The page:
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A Panel Data Analysis of the Effects of Constitutional Environmental Rights Provisions on Access to Improved Sanitation Facilities and Water Sources

Listed author(s):
  • Christopher Jeffords

    (Indiana University of Pennsylvania)

Using novel panel data on constitutional environmental rights (CER) for 190 countries from 1990-2012, this paper questions if the presence/language of CER provisions provides increased access to improved sanitation facilities and drinking water sources. While implementing statutory laws/regulations derived from CER provisions is a dynamic process, the presence/language of CER provisions is temporally fixed. To capture these dynamics, the presence of a CER and a measure of its legal strength are interacted with its age as explanatory variables within a fixed effects framework yielding evidence of: (1) no association between the CER measures and access to improved sanitation facilities; (2) a positive statistically significant association between ageing CER provisions and access to improved water sources; and (3) a positive but weakly statistically significant association between the legal strength of ageing CER provisions and access to improved water sources, which is improved upon for countries with British vs. French legal origins.

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File URL: http://web2.uconn.edu/economics/working/HRI24.pdf
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Paper provided by University of Connecticut, Human Rights Institute in its series Economic Rights Working Papers with number 24.

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Length: 38 pages
Date of creation: Jun 2015
Handle: RePEc:uct:ecriwp:hri24
Contact details of provider: Postal:
University of Connecticut Thomas J. Dodd Research Center 405 Babbidge Road, Unit 1205 Storrs, CT 06269-1205

Phone: 860-486-8739
Fax: 860-486-6332
Web page: http://www.humanrights.uconn.edu/

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  1. Sebastian Edwards & Alvaro Garcia Marin, 2014. "Constitutional Rights and Education: An International Comparative Study," NBER Working Papers 20475, National Bureau of Economic Research, Inc.
  2. Enrico Spolaore & Romain Wacziarg, 2012. "How Deep are the Roots of Economic Development?," CESifo Working Paper Series 3837, CESifo Group Munich.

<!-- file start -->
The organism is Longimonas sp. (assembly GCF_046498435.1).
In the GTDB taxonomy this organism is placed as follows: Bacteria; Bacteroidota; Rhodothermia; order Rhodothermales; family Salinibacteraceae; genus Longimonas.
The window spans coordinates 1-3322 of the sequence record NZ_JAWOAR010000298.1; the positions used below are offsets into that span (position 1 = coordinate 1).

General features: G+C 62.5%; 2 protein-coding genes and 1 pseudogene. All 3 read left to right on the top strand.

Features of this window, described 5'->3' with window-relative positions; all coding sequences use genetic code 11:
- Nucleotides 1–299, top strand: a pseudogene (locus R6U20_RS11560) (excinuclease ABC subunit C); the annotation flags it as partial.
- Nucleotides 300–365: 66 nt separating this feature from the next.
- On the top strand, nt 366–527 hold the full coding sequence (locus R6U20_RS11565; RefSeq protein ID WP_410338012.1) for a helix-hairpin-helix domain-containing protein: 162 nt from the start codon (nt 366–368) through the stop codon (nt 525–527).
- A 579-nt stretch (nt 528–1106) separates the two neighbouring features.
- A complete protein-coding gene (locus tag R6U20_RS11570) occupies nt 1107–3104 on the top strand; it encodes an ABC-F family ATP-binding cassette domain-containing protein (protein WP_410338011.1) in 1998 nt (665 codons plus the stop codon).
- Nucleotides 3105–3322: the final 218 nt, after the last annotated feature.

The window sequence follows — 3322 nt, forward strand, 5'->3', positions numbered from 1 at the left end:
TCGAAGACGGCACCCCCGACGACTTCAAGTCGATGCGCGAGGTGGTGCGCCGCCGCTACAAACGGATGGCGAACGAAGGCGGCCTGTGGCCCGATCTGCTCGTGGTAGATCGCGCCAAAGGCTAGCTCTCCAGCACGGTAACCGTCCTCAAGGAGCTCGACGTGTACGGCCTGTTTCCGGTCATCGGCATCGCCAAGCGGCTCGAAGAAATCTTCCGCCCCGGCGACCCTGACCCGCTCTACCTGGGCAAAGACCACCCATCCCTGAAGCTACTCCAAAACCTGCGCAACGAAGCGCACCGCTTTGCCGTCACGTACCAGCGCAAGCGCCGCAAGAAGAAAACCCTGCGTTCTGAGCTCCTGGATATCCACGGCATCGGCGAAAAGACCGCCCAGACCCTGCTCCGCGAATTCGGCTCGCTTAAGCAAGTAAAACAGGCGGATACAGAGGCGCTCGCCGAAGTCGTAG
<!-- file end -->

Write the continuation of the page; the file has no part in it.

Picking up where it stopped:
3. North, Douglass C. & Weingast, Barry R., 1989. "Constitutions and Commitment: The Evolution of Institutions Governing Public Choice in Seventeenth-Century England," The Journal of Economic History, Cambridge University Press, vol. 49(04), pages 803-832, December.
  4. Sorenson, Susan B. & Morssink, Christiaan & Campos, Paola Abril, 2011. "Safe access to safe water in low income countries: Water fetching in current times," Social Science & Medicine, Elsevier, vol. 72(9), pages 1522-1526, May.
  5. Kenneth L. Sokoloff & Stanley L. Engerman, 2000. "Institutions, Factor Endowments, and Paths of Development in the New World," Journal of Economic Perspectives, American Economic Association, vol. 14(3), pages 217-232, Summer.
  6. repec:cup:cbooks:9780521848053 is not listed on IDEAS
  7. Daron Acemoglu, 2005. "Constitutions, Politics and Economics: A Review Essay on Persson and Tabellini's "The Economic Effect of Constitutions"," NBER Working Papers 11235, National Bureau of Economic Research, Inc.
  8. Lanse Minkler & Nishith Prakash, 2015. "The Role of Constitutions on Poverty: A Cross-NationalInvestigation," Working papers 2015-09, University of Connecticut, Department of Economics.
  9. Bhattarai, Madhusudan & Hammig, Michael, 2001. "Institutions and the Environmental Kuznets Curve for Deforestation: A Crosscountry Analysis for Latin America, Africa and Asia," World Development, Elsevier, vol. 29(6), pages 995-1010, June.
  10. Christopher Jeffords, 2011. "Constitutional Environmental Human Rights: A Descriptive Analysis of 142 National Constitutions," Economic Rights Working Papers 16, University of Connecticut, Human Rights Institute.
  11. Elizabeth Kaletski & Lanse Minkler & Nishith Prakash & Susan Randolph, 2014. "Does Constitutionalizing Economic and Social Rights Promote their Fulfillment?," Economic Rights Working Papers 23, University of Connecticut, Human Rights Institute.
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